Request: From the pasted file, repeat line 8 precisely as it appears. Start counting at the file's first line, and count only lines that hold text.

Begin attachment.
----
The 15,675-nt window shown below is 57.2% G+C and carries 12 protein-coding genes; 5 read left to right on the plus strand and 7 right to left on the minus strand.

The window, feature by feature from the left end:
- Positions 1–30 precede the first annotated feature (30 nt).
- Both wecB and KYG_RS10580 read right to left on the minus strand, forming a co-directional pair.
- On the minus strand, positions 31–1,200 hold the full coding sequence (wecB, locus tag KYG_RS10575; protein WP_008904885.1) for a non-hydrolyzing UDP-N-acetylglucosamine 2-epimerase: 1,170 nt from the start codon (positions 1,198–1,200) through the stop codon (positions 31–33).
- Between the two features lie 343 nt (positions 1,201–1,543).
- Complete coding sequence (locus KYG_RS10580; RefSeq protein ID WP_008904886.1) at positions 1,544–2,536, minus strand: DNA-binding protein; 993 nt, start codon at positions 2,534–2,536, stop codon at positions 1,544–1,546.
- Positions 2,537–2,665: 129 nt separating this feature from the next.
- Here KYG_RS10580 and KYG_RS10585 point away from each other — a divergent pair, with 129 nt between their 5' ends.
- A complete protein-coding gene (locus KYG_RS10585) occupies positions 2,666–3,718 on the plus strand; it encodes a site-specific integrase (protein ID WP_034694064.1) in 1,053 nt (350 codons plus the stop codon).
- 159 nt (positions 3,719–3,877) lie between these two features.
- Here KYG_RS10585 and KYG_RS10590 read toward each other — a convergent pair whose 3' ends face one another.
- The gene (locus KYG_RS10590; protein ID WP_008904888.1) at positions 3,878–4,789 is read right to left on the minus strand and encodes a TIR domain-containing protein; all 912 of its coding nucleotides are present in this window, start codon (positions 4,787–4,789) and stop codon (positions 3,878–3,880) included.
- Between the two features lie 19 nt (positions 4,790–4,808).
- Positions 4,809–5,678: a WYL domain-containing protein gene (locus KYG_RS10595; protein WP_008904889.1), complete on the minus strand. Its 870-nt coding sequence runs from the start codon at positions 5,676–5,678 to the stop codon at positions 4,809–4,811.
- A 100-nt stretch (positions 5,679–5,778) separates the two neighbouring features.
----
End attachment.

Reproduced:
- Positions 2,537–2,665: 129 nt separating this feature from the next.